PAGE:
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China Grapples with Digital Piracy, Changes Emerge

6 August  Digital Music News  Story by news analyst Michael Bloom

China is learning to cope with the choppy seas of rights management and digital piracy. The experience of two Chinese companies illustrates the fluidity of the market, with smooth sailing for some and rough waters for others. Baidu.com recently agreed to remove pirated links, under pressure ahead of an expected IPO. But pre-sale documents show that Baidu is still feeling the sting from two lawsuits, both filed in June 2005. Beijing New Picture Film Company, who holds the rights to the film House of Flying Daggers, sued Baidu for allowing users to download the movie for a fee. The group alleges that the use was unsanctioned and no royalties were paid to the film company. Additionally, Shanghai Busheng Music Culture Media Company sued Baidu for multiple unauthorized downloads of 53 of its songs. Unresolved issues like these could cause investors to shy away, potentially taking some of the air out of Baidu's offering.

In a strikingly different example, Tom Online, which calls itself a "mobile internet company," is busy promoting copyrighted wireless and online music in China . The company announced a six city tour featuring a "new breed" of singers, all introduced via the internet. Tom Online CEO Wang Lei Lei hailed the integration of wireless and internet technologies, a convergence area that he feels Chinese ISPs can play a key role in. "Tom Online is taking the lead in driving the importance of service providers in the new value chain of China 's music industry," Wang said. The mobile music roadshow kicks off in Chendu on August 6th, stopping in Guangzhou , Nanjing , Zhengzhou , Xian and ending in Dalian .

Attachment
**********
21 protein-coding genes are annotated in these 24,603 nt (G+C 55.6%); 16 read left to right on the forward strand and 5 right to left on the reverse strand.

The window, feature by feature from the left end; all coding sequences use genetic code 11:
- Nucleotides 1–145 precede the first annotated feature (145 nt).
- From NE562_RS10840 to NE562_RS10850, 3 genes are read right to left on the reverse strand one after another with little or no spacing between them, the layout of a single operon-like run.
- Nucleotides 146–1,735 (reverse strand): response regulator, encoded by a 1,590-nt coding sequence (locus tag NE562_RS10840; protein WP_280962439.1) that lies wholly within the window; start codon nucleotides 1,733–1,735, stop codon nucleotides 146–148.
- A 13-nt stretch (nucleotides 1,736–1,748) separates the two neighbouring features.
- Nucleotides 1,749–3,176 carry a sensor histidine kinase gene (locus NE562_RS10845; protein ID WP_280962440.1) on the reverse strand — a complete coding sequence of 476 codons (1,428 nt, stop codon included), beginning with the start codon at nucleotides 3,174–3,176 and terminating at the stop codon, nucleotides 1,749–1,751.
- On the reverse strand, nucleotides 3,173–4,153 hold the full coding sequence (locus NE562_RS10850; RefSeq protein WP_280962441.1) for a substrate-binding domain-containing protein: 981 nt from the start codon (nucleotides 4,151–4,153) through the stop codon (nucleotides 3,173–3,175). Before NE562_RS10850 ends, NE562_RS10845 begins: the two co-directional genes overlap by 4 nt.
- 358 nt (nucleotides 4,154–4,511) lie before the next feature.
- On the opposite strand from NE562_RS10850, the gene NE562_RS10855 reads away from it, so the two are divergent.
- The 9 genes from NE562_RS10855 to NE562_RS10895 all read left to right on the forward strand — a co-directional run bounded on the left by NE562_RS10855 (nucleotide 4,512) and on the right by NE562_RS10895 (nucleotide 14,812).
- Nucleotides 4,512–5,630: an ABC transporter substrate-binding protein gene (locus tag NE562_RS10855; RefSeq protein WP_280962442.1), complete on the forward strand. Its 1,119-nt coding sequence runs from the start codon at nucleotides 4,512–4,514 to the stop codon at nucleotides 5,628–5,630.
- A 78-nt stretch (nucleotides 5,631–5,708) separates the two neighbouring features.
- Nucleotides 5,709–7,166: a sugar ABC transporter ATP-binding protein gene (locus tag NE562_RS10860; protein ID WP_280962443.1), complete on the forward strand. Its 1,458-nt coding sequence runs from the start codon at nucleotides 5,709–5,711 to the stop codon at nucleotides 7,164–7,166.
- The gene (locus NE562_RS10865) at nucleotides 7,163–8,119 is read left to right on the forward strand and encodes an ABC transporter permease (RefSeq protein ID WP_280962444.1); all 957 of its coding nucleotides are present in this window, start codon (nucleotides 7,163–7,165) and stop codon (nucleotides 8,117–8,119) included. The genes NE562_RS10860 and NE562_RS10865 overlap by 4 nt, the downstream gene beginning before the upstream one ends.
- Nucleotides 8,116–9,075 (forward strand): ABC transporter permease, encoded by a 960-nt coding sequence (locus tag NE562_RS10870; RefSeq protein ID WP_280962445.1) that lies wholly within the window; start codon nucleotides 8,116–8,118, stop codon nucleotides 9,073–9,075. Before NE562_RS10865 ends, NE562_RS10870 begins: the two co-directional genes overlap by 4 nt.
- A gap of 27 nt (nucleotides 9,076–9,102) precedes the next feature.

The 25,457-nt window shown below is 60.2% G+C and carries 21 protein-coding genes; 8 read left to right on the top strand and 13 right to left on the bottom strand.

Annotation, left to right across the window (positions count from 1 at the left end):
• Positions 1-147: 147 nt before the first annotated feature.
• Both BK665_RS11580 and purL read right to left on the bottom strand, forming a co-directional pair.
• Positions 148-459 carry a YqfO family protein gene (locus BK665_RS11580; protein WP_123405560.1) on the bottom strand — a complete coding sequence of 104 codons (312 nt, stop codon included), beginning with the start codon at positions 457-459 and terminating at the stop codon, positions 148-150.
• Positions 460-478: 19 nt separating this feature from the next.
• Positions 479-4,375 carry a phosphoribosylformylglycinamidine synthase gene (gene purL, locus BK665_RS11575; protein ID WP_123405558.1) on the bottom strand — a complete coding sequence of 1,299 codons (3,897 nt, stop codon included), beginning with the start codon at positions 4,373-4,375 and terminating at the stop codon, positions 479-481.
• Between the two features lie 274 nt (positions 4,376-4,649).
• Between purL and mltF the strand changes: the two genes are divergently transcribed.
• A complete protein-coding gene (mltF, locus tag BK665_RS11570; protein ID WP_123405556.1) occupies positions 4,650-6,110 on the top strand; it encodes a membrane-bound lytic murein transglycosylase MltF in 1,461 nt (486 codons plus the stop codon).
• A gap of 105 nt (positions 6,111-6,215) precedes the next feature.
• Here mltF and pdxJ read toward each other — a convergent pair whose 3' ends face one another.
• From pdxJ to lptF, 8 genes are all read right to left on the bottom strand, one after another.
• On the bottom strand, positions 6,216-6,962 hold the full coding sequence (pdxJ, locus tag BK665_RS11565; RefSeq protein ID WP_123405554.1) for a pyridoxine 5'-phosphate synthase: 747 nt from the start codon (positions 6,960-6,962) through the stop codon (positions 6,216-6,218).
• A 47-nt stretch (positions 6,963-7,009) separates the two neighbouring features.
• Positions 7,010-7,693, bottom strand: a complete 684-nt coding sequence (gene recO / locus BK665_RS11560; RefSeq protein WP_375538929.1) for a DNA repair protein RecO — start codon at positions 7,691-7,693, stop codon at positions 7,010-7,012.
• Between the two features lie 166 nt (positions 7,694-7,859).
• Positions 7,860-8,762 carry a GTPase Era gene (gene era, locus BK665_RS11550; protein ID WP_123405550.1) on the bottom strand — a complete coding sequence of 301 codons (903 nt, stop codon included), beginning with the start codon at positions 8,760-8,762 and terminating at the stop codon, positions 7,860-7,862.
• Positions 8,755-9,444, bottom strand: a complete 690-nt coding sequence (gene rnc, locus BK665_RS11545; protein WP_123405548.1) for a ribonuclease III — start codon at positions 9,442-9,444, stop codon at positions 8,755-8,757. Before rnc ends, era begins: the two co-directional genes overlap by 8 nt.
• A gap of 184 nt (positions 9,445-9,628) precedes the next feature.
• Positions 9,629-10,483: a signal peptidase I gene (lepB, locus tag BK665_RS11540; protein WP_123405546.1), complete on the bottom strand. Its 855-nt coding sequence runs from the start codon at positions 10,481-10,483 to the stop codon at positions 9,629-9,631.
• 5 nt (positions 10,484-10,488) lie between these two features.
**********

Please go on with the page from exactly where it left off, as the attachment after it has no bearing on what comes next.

Do the experiences and approaches of these two companies represent a shift in the intellectual property landscape? China , until recently, really didn't recognize individual property rights, much less intellectual property. But Western nations have been pressuring China to crack down on piracy, precipitating more stringent laws and policing. Now, the attacks on Baidu are coming from within, signifying a shift in a marketplace that has previously been wide open. Chinese copyright management firm R 2G , which originally brought the heat on Baidu, has recently sued two other Chinese portals (9sky.com and 21cn.com) for copyright infringement. Meanwhile, Tom Online is smartly using the new dynamic to position itself as a supporter and provider of copyright protected digital music. Time will tell if that becomes a larger trend, though some previously unthinkable changes have already happened.

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